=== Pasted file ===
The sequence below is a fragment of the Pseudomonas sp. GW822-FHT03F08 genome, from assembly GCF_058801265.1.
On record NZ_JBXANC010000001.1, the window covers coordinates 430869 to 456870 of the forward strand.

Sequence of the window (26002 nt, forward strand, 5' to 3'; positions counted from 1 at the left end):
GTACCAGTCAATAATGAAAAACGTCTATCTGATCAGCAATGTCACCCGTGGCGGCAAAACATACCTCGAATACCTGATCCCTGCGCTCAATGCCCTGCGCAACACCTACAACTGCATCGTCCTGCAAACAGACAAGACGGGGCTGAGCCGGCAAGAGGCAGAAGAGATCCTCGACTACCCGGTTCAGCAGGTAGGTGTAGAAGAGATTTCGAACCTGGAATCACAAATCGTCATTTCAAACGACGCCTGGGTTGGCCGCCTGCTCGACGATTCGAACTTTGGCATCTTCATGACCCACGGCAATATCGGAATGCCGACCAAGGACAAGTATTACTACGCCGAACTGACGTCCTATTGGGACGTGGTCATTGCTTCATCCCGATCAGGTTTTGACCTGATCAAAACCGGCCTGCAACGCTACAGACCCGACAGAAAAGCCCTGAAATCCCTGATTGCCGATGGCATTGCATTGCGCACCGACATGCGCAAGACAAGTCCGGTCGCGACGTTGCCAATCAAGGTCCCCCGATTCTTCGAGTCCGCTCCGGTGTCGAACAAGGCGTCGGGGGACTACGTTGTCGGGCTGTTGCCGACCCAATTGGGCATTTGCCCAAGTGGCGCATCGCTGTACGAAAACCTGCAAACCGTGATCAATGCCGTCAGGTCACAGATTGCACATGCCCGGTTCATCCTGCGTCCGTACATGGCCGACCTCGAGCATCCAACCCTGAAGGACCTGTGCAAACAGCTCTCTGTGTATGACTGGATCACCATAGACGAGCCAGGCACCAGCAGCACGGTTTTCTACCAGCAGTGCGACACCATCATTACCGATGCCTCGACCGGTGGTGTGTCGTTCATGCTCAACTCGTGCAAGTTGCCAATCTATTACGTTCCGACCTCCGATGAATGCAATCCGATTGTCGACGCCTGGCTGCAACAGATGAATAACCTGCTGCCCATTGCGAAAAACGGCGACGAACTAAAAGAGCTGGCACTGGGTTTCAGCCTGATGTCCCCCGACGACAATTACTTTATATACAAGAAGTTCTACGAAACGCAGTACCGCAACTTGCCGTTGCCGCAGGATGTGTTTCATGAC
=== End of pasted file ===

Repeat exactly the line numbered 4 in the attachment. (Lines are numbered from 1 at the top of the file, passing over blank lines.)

GTACCAGTCAATAATGAAAAACGTCTATCTGATCAGCAATGTCACCCGTGGCGGCAAAACATACCTCGAATACCTGATCCCTGCGCTCAATGCCCTGCGCAACACCTACAACTGCATCGTCCTGCAAACAGACAAGACGGGGCTGAGCCGGCAAGAGGCAGAAGAGATCCTCGACTACCCGGTTCAGCAGGTAGGTGTAGAAGAGATTTCGAACCTGGAATCACAAATCGTCATTTCAAACGACGCCTGGGTTGGCCGCCTGCTCGACGATTCGAACTTTGGCATCTTCATGACCCACGGCAATATCGGAATGCCGACCAAGGACAAGTATTACTACGCCGAACTGACGTCCTATTGGGACGTGGTCATTGCTTCATCCCGATCAGGTTTTGACCTGATCAAAACCGGCCTGCAACGCTACAGACCCGACAGAAAAGCCCTGAAATCCCTGATTGCCGATGGCATTGCATTGCGCACCGACATGCGCAAGACAAGTCCGGTCGCGACGTTGCCAATCAAGGTCCCCCGATTCTTCGAGTCCGCTCCGGTGTCGAACAAGGCGTCGGGGGACTACGTTGTCGGGCTGTTGCCGACCCAATTGGGCATTTGCCCAAGTGGCGCATCGCTGTACGAAAACCTGCAAACCGTGATCAATGCCGTCAGGTCACAGATTGCACATGCCCGGTTCATCCTGCGTCCGTACATGGCCGACCTCGAGCATCCAACCCTGAAGGACCTGTGCAAACAGCTCTCTGTGTATGACTGGATCACCATAGACGAGCCAGGCACCAGCAGCACGGTTTTCTACCAGCAGTGCGACACCATCATTACCGATGCCTCGACCGGTGGTGTGTCGTTCATGCTCAACTCGTGCAAGTTGCCAATCTATTACGTTCCGACCTCCGATGAATGCAATCCGATTGTCGACGCCTGGCTGCAACAGATGAATAACCTGCTGCCCATTGCGAAAAACGGCGACGAACTAAAAGAGCTGGCACTGGGTTTCAGCCTGATGTCCCCCGACGACAATTACTTTATATACAAGAAGTTCTACGAAACGCAGTACCGCAACTTGCCGTTGCCGCAGGATGTGTTTCATGAC